22. That is good for kids getting pregnant after being neglected themselves. Though this doesn't fix that there are kids in jail not getting all they need , but many get solitary confinement instead.

  23. This is a good example of a successful school that is being funded by the civil government. One of the things that makes me weary of this school is the fact that it is funded by the civil government. All those families are going there to get food and clothing, but the issue with that is they are going to become reliant on the government to provide for their needs instead of getting a good paying job to help take care of their family.

  24. "Unless education promotes character making, unless it helps men to be more moral, more just to their fellows, more law abiding, more discriminatingly patriotic and public spirited, it is not worth the trouble taken to furnish it."

    ― William Howard Taft

  25. One important fact Lin did not point out is that after millions of dollars that democrats proposed to fix public school in their district zone, the education in these schools got worse over time.

  26. Every public school in the U.S should be doing this kind of stuff, poor or not. The richer districts waste a lot of money they could be spending to offer extra services to their communities too. For the amount of taxes people pay, the school should be a community hub that offers something to people of all ages. Especially in New Jersey. There's so many creative ways schools could improve their education and make extra money at the same time. Have the high school kids work in a second hand clothes store, or something. Or at least recycle the aluminum cans from the cafeteria at a recycling center that pays for them.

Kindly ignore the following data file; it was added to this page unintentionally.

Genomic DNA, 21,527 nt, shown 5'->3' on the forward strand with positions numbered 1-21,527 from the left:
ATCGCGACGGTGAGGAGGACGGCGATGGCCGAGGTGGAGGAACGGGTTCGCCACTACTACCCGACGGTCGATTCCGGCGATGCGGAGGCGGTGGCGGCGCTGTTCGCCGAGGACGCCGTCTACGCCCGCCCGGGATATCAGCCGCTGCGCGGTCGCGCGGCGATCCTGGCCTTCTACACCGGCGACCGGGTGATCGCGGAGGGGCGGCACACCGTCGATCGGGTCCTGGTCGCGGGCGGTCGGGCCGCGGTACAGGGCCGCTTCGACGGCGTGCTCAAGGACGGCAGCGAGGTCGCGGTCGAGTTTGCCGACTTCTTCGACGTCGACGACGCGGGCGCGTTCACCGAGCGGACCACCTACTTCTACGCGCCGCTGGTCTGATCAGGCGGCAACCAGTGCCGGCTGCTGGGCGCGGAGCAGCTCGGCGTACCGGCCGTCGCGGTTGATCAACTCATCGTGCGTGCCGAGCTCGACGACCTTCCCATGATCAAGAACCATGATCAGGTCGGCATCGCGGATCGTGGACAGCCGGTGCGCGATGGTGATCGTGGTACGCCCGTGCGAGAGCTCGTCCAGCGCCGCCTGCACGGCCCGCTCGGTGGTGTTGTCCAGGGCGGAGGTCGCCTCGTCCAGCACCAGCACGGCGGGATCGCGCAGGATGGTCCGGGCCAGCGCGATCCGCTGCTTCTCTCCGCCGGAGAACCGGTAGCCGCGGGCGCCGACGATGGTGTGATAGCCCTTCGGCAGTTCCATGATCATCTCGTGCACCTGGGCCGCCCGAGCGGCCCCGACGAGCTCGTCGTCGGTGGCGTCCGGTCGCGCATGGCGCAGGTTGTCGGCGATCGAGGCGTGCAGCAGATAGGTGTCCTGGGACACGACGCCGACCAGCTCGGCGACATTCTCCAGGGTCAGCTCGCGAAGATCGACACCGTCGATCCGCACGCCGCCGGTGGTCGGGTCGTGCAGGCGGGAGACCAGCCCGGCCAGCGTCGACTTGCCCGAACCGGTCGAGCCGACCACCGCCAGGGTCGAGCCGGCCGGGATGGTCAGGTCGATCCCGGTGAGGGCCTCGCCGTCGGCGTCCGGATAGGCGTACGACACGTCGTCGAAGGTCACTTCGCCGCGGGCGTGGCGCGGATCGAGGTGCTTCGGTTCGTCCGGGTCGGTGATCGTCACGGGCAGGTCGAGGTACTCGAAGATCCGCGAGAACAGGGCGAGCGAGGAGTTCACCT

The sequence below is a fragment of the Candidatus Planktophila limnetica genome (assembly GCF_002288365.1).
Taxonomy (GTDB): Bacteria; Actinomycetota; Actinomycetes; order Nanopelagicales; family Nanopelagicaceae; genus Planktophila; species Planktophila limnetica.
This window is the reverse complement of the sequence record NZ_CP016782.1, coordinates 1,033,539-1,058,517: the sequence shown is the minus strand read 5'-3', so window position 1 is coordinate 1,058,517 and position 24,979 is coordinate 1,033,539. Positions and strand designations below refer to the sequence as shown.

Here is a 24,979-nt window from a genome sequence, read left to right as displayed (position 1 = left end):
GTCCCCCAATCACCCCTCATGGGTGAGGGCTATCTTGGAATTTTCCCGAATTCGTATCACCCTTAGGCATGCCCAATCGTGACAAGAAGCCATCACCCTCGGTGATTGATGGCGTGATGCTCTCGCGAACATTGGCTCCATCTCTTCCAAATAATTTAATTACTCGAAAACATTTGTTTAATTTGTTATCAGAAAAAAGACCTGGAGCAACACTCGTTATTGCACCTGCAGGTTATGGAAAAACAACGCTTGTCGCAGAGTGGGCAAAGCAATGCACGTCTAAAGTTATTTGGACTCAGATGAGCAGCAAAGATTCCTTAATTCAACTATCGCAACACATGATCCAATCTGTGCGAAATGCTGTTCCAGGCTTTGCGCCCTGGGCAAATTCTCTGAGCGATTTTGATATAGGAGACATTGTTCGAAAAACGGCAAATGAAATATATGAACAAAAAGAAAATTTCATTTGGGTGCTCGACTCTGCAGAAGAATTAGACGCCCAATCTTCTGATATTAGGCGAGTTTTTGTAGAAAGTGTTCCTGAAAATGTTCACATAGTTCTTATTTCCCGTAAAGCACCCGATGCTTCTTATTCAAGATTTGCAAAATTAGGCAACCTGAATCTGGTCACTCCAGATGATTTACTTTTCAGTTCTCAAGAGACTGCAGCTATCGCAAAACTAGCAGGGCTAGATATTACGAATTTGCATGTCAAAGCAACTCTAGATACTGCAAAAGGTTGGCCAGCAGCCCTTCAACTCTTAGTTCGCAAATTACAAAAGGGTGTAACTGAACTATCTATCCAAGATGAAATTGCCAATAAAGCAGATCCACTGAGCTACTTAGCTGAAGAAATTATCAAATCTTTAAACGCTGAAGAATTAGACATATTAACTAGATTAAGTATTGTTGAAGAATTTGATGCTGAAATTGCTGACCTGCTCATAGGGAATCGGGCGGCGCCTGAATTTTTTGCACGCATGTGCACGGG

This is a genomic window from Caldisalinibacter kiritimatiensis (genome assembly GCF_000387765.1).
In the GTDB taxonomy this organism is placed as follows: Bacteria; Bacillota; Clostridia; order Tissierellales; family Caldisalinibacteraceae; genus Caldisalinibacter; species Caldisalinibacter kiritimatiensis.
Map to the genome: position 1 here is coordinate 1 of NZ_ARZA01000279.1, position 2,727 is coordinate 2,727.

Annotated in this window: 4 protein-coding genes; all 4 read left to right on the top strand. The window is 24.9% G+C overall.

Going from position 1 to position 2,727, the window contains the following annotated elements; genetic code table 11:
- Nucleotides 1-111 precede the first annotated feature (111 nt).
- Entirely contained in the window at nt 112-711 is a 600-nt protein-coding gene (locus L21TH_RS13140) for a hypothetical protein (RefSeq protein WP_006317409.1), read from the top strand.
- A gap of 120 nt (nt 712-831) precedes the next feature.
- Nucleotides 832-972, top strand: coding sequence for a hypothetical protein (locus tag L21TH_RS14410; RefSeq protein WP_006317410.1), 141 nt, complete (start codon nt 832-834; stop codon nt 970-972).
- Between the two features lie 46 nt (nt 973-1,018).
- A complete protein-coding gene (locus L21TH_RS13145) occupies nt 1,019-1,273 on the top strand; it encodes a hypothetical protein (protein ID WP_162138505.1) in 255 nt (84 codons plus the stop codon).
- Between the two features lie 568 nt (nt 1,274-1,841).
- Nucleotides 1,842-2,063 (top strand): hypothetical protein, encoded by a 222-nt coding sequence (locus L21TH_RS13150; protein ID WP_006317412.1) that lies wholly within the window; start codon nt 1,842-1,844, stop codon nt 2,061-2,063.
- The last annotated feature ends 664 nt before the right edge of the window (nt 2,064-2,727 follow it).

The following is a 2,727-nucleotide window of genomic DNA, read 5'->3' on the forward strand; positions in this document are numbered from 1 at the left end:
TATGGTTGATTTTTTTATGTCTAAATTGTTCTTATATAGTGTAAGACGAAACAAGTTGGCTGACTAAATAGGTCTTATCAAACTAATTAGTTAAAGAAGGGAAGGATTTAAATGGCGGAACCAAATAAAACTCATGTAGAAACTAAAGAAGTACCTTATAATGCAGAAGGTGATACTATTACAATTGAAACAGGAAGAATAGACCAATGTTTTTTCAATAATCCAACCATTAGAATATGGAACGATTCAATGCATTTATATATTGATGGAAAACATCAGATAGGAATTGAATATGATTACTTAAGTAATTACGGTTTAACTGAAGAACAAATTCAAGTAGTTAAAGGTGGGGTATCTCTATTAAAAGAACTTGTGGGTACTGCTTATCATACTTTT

27. school choice is needed, competition drives innovation and will make schools better which will get poorer kids into college, and with a good degree (not in gender studies) these kids will get good high paying jobs and will rise out of poverty.

  28. There aren't any failing schools in middle and upper class neighborhoods. Its the families that are failing. Not the schools.

  29. This lady is my hero. She is going above and beyond her job description to make an impact on her community in a positive way. Keep up the good work!

  30. This is actually really cool, and it’s nice to see a group of people that doesn’t just sit around a beg but that gets up and addresses the situations themselves

  31. Excellent show of the results of a caring, intuitive and empowering person. College prep course – sets the vision, creative arts programs (seen by many as a waste of "school funds") done with the proper care and people stimulates the desire to learn (not memorize), and correct food (though in impoverished situations any food) but access to their neurological circuitry systematically improves their ability (seems like common sense but not too many administrators/government officials just seem to have the ability to understand). The healthcare/social workers – removing ALL barriers to increase the efficiency of this system all run by such an amazing woman and people – it takes a village to raise one child. This community organization stimulating the willingness to improve – it's inspiring!! It's precise!

    And instead of topically wasting money on "just stay abstinant" the result from the care shows the short-term solutions to those who are still struggling with having children. And now that child/children like them have an increased chance to gain the abilities they need to become the people that our society needs (not just wants, but desperately needs) them to become. These people are amazing!!! Students give up often not because they don't want to try but because even they want to try they don't have the inherent abilities developed or have access for that development. This shows that potential is there waiting to be seized upon. Truly inspiring story.

  32. Donald Trump focuses on a wall by a border
    While he should be worrying about the walls in our schools!